Referring to FIGS. 6A-6G, the discrete logic components are shown divided into seven different control circuits. Since each circuit is based on discrete logic decision making, i.e. high (1), low (0) signal logic, the control circuits operate automatically and partially independently of the digital computer. At times during operation of the system, the computer provides inputs to the discrete logic components, working in conjunction therewith to control system components. The discrete logic components send output signals to an isolator board, discussed later, which, in turn, relays these signals to various system components and the computer. The purpose of the discrete logic components is to establish a low voltage hardwire control system that diffuses problems that develop in the system before the system is damaged, even when the user is not present.
In FIG. 6A, the discrete logic components for controlling the system pump are illustrated. The computer sends a signal to "PUMP RUN" input 808 to start the pump. Provided that certain sensor inputs receive a high signal and, thus, turn on transistors 802, 803, a signal is sent to "PMPCONT" output 822 to start the pump.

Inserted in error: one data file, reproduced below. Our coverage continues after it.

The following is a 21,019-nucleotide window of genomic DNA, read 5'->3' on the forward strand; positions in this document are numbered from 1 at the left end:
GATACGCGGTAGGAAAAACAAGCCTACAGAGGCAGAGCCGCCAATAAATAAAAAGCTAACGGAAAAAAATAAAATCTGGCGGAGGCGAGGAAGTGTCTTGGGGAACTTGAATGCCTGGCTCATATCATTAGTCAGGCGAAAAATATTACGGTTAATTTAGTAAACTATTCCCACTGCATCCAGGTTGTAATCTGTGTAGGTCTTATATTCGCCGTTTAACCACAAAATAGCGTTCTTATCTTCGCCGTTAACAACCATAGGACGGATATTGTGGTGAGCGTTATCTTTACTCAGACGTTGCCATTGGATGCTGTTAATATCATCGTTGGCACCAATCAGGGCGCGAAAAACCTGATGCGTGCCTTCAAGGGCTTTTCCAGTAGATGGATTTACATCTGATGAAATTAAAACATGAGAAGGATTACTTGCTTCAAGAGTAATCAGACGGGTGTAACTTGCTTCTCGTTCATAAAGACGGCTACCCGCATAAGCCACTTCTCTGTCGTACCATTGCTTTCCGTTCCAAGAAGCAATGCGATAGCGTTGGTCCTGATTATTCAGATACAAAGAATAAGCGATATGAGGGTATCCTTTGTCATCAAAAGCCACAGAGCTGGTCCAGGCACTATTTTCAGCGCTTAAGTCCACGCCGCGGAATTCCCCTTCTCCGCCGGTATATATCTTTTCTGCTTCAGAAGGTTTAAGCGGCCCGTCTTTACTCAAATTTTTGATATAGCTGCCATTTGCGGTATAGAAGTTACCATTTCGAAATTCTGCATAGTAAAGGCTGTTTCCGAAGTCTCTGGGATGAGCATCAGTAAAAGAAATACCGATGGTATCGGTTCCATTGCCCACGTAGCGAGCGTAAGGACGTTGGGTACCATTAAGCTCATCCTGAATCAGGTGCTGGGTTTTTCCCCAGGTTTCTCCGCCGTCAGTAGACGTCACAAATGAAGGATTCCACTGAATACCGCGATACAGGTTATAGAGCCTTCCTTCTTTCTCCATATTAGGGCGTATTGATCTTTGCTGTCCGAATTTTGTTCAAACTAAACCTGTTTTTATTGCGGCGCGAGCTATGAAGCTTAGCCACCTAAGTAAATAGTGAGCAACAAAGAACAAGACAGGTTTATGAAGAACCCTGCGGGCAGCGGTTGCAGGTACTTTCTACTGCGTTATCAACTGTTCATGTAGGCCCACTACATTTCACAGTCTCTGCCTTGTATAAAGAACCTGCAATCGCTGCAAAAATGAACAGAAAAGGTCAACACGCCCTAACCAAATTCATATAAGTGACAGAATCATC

The "PMP CONT" output 822 is first sent to an isolator board, discussed with reference to FIG. 7, which is a switching circuit for ensuring that the computer monitor is on. If the product storage tank transducers LT or HT send a signal to the "LO TANK" or "HI TANK" inputs 806, 804, series transistor 802 becomes inactive, thereby turning off the pump. Similarly, if temperature transducer TT2 senses the fluid is greater than 90 F, input to NAND gate 801 from transducer 807 goes low, causing the pump to turn off.